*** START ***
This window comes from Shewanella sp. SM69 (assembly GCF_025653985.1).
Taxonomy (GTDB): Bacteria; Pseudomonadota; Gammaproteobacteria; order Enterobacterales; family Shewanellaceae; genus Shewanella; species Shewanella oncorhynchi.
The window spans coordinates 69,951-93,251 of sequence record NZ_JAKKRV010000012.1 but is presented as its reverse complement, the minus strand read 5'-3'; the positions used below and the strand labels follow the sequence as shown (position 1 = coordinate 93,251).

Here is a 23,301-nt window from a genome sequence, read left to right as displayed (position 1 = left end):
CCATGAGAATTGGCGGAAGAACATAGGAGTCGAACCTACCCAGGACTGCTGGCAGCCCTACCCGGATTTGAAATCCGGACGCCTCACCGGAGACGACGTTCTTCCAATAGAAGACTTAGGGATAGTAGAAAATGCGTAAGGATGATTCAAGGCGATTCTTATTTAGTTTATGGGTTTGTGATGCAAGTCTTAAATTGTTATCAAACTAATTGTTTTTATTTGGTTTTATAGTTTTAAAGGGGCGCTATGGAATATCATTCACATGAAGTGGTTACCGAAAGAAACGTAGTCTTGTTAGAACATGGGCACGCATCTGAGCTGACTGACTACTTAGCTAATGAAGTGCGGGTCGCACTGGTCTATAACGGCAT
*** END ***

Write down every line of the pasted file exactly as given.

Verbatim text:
This window comes from Shewanella sp. SM69 (assembly GCF_025653985.1).
Taxonomy (GTDB): Bacteria; Pseudomonadota; Gammaproteobacteria; order Enterobacterales; family Shewanellaceae; genus Shewanella; species Shewanella oncorhynchi.
The window spans coordinates 69,951-93,251 of sequence record NZ_JAKKRV010000012.1 but is presented as its reverse complement, the minus strand read 5'-3'; the positions used below and the strand labels follow the sequence as shown (position 1 = coordinate 93,251).

Here is a 23,301-nt window from a genome sequence, read left to right as displayed (position 1 = left end):
CCATGAGAATTGGCGGAAGAACATAGGAGTCGAACCTACCCAGGACTGCTGGCAGCCCTACCCGGATTTGAAATCCGGACGCCTCACCGGAGACGACGTTCTTCCAATAGAAGACTTAGGGATAGTAGAAAATGCGTAAGGATGATTCAAGGCGATTCTTATTTAGTTTATGGGTTTGTGATGCAAGTCTTAAATTGTTATCAAACTAATTGTTTTTATTTGGTTTTATAGTTTTAAAGGGGCGCTATGGAATATCATTCACATGAAGTGGTTACCGAAAGAAACGTAGTCTTGTTAGAACATGGGCACGCATCTGAGCTGACTGACTACTTAGCTAATGAAGTGCGGGTCGCACTGGTCTATAACGGCAT